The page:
Traders come into Forex with the goal, just like in other markets, to make profits. There are so many ways by which traders can make gains in the market but the most obvious one is going long or short.
A Forex position is the amount of a currency which is owned by an individual or organization who has the exposure to the movements of the currency against other characteristics and it can be characterized by:
- The underlying currency pair
- The Direction (Long or Short)
- The size
Before we continue, let’s take a refresher on currency pairs. In the stock markets, stocks and shares are traded but in Forex, currencies are traded and they occur in pairs. Some common examples of these are GBP/USD, EUR/USD amongst others. The first currency is referred to as the BASE CURRENCY while the second is called QUOTE CURRENCY. Look up How to read and understand Currency Pairs to better grasp the concept.
Long and Short Positions
Going long is simply you buying more of a currency pair if you expect the base currency to appreciate so you can make a profit while going short involves you selling more of a currency pair if you expect the base currency to depreciate
Now, since every trade on the market deals with currencies in a duo, when we go long on one currency, we are concurrently going short on the other currency. So when we buy a certain pair, it means we are making a trade on the expectation that the base currency will strengthen against the quote currency. This means we are simply buying the base currency and selling the quote currency.
Going “Long” in Forex
In Forex, this is investing in a currency pair with the hope that the base currency will appreciate over the quote currency so that they can be sold at a higher price than it was bought and the trader can make a profit. It is also the same as taking a long position in the market. This is expected when a trader speculates an upward movement in the base currency and conversely, he expects as well a downward movement in the quote currency.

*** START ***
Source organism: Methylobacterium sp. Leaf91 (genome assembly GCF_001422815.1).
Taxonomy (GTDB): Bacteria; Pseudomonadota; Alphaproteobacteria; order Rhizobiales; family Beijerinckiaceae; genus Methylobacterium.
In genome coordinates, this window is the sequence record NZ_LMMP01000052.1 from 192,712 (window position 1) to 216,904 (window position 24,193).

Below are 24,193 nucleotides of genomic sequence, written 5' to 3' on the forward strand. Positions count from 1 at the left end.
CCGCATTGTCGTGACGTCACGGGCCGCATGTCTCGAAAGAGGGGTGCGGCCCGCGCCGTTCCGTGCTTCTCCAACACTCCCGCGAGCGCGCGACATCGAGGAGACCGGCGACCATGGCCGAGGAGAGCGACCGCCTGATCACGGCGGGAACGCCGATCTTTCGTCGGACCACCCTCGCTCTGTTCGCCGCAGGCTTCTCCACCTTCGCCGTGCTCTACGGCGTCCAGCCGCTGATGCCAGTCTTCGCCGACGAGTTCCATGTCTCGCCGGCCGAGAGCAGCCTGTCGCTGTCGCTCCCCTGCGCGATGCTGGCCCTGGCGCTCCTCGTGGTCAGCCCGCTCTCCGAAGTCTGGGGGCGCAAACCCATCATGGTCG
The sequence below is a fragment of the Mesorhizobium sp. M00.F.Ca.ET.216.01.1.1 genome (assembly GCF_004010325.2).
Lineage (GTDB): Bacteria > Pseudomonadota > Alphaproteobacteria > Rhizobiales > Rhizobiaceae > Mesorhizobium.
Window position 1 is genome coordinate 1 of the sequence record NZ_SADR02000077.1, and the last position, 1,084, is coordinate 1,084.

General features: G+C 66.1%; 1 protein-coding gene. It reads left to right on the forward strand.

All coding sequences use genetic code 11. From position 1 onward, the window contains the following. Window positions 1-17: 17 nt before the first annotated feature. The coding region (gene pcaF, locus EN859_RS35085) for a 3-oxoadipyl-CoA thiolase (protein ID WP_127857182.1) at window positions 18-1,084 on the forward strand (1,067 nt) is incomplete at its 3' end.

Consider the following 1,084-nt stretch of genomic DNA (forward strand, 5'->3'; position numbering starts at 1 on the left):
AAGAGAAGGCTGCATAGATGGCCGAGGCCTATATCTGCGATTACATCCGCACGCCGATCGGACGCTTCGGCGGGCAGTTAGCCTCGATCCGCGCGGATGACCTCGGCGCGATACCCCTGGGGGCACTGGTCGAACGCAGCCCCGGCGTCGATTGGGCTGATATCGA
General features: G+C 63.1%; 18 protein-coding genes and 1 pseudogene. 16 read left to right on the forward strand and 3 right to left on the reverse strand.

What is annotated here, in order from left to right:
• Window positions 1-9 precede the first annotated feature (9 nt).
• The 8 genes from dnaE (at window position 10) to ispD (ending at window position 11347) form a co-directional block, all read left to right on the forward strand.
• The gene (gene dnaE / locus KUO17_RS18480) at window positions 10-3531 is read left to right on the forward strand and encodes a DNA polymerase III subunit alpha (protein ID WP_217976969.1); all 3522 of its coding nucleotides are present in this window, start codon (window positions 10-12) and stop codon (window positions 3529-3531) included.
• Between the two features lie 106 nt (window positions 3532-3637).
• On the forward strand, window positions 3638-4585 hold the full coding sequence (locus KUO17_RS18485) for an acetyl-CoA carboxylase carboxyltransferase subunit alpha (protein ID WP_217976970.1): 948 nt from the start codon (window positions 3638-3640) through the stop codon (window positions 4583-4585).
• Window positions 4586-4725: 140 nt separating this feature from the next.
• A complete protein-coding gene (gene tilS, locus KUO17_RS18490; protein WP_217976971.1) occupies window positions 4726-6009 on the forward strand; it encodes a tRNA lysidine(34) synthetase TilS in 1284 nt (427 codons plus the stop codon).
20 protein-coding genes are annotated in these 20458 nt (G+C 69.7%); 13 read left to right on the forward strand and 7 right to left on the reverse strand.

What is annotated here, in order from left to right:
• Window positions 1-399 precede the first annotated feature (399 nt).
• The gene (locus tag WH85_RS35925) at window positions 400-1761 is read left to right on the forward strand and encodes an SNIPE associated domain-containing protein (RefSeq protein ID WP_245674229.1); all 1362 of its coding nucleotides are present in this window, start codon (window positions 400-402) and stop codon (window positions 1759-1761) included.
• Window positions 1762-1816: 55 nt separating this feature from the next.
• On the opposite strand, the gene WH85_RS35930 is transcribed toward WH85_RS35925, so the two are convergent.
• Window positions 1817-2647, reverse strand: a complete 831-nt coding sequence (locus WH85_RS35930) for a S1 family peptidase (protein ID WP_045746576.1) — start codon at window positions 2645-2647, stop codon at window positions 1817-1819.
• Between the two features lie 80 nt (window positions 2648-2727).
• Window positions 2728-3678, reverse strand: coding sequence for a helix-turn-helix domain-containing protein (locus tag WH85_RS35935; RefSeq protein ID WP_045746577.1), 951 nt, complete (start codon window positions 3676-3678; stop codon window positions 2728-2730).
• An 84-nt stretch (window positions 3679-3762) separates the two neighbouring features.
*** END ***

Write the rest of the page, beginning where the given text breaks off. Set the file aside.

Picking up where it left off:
There are so many factors that can encourage a trader to go “long” on a currency pair. Looking out for news and press releases about economic expectations of a country by residing economists would suggest that the economy of that country is strengthening and this will, in turn, cause the value of that nation’s currency to increase. At this point, a trader can consider going long. Take for example, a trader who has bought two lots of USD/JPY has a long position of two lots in USD/JPY. The underlying is the USD/JPY, the direction is long, and the size is two lots.
Also, the use of indicators can help a trader to determine when to go long as well, knowing the well-defined support level of a currency. These support levels are zones and not concrete numbers and they are usually values where a currency reaches before embarking on an uptrend after a while.
For instance, an example of a buy signal is when a currency falls to a level of support. In the chart below USD/JPY depreciates to 110.274 but is supported at that level multiple times. This level of 110.274 becomes a support level and offers traders a buy-signal for when the price dips to that level.
Going “Short” in Forex
This is simply the opposite of going long. It can also refer to taking a short position. A trader goes short or enters a short position when he expects the price of a currency to be bearish (depreciate or go down). When you short a currency, it means you are selling the currency at the price it is with the expectation that it will depreciate or go down so that it can be purchased at a lower price later on.
The profit will arise from the difference between the high selling price and the lower buying price. For example, consider the currency pair EUR/USD. If you go short on the pair, it means you are selling EUR to buy USD. Traders keep an eye out for sell signals to help them know when they should enter a short position. Economic policies as well as political events can affect the economy of a country that may cause its currency to weaken in comparison with other nations. This can cause a trader to short such currency.
A sell signal that most traders use is that of the resistance level. Like its counterpart, the resistance level is a range of prices where a currency has struggled to push above. In the chart below USD/JPY appreciates to 114.486 and struggles to appreciate further. This level becomes a resistance level and offers traders a sell-signal when the price reaches 114.486.